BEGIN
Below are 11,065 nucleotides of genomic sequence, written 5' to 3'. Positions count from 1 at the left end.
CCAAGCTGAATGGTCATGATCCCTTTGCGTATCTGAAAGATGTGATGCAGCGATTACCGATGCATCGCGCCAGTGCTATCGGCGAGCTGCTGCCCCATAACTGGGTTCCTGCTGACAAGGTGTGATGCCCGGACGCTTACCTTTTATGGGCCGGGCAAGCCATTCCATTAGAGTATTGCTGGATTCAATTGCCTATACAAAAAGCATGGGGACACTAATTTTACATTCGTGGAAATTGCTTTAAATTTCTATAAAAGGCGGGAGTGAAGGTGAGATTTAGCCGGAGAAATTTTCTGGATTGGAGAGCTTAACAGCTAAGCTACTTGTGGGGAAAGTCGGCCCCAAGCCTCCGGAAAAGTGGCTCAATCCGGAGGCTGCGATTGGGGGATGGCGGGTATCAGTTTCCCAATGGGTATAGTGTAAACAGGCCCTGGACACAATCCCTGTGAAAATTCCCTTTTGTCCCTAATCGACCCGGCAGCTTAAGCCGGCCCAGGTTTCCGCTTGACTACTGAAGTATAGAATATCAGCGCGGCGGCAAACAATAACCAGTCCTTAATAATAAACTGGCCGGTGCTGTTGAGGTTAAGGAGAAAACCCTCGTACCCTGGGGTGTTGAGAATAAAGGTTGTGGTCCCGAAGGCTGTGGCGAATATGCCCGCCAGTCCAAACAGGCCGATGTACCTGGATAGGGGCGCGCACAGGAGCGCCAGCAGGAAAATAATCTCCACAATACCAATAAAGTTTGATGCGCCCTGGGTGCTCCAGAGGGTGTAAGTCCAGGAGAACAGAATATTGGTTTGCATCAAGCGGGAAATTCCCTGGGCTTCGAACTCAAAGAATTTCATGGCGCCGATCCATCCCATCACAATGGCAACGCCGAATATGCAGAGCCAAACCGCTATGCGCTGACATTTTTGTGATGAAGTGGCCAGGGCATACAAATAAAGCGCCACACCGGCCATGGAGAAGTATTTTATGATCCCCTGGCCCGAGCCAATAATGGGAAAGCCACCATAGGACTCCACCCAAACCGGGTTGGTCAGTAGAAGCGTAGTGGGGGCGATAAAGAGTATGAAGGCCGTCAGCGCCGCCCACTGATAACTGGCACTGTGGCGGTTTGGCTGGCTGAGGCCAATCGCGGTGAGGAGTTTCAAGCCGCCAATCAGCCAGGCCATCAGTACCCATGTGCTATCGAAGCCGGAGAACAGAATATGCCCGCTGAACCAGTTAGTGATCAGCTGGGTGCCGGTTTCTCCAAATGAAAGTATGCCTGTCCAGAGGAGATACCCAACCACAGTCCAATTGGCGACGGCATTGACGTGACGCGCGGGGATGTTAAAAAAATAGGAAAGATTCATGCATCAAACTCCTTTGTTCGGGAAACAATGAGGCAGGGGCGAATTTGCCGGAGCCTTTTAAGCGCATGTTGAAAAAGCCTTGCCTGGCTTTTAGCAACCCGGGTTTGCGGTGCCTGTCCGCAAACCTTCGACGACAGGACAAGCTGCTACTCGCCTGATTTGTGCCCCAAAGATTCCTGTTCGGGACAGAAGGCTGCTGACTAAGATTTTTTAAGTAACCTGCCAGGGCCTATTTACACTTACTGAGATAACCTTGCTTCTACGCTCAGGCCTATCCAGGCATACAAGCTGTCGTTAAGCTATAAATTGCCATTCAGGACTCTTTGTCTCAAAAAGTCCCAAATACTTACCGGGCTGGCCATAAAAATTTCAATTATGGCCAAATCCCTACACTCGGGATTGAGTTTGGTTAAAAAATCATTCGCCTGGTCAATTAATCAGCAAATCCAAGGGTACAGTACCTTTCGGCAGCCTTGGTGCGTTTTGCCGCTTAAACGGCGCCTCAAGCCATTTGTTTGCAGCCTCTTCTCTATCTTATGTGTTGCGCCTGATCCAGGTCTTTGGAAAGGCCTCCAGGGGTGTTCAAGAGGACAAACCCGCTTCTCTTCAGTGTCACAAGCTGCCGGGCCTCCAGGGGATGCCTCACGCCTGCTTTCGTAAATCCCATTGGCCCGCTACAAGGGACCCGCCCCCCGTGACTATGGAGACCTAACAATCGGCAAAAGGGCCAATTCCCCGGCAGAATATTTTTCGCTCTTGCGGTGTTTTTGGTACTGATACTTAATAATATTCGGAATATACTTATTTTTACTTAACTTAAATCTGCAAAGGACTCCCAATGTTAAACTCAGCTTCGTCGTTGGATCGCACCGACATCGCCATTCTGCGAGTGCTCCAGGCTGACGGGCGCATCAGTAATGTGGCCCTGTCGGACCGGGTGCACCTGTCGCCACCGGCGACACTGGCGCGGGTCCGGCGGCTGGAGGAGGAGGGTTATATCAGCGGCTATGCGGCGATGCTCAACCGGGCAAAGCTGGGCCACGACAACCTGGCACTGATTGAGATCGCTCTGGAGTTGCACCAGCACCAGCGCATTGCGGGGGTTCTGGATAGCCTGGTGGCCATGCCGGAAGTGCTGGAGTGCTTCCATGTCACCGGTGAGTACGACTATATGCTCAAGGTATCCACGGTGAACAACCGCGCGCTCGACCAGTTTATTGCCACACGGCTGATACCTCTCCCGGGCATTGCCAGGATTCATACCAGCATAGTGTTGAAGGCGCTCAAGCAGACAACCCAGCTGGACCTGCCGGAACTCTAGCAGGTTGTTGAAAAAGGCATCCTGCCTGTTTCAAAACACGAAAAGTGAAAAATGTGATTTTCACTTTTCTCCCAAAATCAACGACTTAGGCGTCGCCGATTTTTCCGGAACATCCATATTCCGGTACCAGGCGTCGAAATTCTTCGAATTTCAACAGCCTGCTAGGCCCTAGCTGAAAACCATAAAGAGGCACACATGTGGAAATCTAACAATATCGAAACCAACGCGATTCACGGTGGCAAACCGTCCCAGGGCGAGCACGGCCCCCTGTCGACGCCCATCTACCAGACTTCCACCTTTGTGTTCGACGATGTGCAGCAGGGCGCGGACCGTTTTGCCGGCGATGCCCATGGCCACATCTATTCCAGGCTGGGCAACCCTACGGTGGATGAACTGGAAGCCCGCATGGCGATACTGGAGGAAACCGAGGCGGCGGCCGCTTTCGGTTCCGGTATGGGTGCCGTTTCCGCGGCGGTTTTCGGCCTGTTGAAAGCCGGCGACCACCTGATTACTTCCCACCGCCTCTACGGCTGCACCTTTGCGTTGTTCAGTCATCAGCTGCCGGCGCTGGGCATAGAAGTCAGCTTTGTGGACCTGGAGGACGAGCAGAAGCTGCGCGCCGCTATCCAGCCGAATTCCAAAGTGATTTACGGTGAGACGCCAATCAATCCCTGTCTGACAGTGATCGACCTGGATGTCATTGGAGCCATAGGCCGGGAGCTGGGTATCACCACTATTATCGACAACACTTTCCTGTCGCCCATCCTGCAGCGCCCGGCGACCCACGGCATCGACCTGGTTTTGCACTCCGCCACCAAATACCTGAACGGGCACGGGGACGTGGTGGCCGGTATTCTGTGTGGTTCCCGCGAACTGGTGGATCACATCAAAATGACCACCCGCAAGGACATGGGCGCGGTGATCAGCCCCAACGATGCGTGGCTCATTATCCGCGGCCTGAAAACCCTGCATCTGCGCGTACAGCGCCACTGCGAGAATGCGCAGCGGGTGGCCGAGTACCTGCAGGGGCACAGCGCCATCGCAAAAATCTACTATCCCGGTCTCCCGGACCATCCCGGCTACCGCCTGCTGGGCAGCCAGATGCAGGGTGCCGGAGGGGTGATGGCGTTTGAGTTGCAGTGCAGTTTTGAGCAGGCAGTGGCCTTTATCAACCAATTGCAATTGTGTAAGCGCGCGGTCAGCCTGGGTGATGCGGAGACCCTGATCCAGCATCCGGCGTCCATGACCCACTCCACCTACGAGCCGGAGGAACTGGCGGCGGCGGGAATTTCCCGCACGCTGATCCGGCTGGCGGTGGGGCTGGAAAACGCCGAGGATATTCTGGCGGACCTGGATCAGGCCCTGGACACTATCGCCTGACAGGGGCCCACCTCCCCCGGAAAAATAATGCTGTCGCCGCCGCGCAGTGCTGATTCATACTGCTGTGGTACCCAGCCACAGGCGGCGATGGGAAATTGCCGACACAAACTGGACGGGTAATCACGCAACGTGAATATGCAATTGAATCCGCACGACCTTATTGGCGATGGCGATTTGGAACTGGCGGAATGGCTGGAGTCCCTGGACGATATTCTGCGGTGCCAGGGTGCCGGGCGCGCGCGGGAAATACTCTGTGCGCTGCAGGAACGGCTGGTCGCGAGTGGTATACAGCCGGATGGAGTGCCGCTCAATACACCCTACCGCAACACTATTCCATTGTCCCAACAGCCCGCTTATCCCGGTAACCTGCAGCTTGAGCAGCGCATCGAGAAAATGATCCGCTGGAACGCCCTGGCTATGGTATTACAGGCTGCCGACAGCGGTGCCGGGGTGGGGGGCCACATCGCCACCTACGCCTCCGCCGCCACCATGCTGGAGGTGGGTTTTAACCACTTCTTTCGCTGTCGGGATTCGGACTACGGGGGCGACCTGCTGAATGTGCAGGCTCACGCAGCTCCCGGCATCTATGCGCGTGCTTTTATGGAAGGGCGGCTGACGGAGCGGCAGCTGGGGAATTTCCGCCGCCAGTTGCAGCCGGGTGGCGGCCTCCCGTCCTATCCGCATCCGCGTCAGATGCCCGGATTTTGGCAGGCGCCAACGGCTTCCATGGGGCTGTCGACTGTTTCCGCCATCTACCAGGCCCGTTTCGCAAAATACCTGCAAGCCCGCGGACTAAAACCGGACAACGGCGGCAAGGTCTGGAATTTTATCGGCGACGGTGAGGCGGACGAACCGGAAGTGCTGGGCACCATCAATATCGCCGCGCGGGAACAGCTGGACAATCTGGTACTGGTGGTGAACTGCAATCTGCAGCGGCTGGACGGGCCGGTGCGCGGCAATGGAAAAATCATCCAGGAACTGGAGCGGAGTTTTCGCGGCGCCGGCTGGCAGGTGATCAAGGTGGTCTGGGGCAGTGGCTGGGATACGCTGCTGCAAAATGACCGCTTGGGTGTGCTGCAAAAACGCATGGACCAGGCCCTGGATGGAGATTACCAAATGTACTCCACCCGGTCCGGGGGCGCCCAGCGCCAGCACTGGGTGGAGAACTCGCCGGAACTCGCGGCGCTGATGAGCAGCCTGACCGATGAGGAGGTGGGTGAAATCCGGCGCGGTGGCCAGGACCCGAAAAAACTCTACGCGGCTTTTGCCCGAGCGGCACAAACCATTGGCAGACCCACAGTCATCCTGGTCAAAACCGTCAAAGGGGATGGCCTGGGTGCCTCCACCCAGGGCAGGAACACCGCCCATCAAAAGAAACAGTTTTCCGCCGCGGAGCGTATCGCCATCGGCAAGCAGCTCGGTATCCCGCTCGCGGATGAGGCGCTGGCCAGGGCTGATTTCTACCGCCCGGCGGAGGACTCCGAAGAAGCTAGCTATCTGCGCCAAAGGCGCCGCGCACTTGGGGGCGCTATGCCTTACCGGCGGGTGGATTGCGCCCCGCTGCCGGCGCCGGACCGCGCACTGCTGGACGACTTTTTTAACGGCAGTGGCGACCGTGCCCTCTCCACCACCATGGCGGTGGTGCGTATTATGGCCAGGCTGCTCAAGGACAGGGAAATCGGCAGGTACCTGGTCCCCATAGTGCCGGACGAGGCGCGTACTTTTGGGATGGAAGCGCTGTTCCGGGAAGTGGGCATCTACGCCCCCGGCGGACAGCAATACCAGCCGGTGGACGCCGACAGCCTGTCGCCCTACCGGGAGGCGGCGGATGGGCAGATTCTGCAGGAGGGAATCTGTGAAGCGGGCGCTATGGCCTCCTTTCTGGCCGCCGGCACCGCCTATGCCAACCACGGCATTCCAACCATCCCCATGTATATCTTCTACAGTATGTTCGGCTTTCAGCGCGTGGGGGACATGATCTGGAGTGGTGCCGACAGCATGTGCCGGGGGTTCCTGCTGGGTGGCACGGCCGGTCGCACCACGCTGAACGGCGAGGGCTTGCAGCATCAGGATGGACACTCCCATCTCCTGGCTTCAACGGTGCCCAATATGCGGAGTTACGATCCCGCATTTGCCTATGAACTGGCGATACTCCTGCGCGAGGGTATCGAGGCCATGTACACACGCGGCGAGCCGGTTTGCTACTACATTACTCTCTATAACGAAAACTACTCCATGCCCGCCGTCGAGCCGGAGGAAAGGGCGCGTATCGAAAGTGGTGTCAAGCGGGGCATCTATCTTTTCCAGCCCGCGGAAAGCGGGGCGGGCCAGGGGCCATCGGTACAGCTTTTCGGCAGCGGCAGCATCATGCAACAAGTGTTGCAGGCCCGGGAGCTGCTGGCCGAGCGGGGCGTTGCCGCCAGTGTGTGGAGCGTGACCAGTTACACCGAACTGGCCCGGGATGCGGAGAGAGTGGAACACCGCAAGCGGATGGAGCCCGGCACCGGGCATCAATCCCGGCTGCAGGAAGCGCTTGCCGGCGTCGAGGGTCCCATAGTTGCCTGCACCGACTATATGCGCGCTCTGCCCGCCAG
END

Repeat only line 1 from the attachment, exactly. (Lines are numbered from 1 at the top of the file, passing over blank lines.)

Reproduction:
Below are 11,065 nucleotides of genomic sequence, written 5' to 3'. Positions count from 1 at the left end.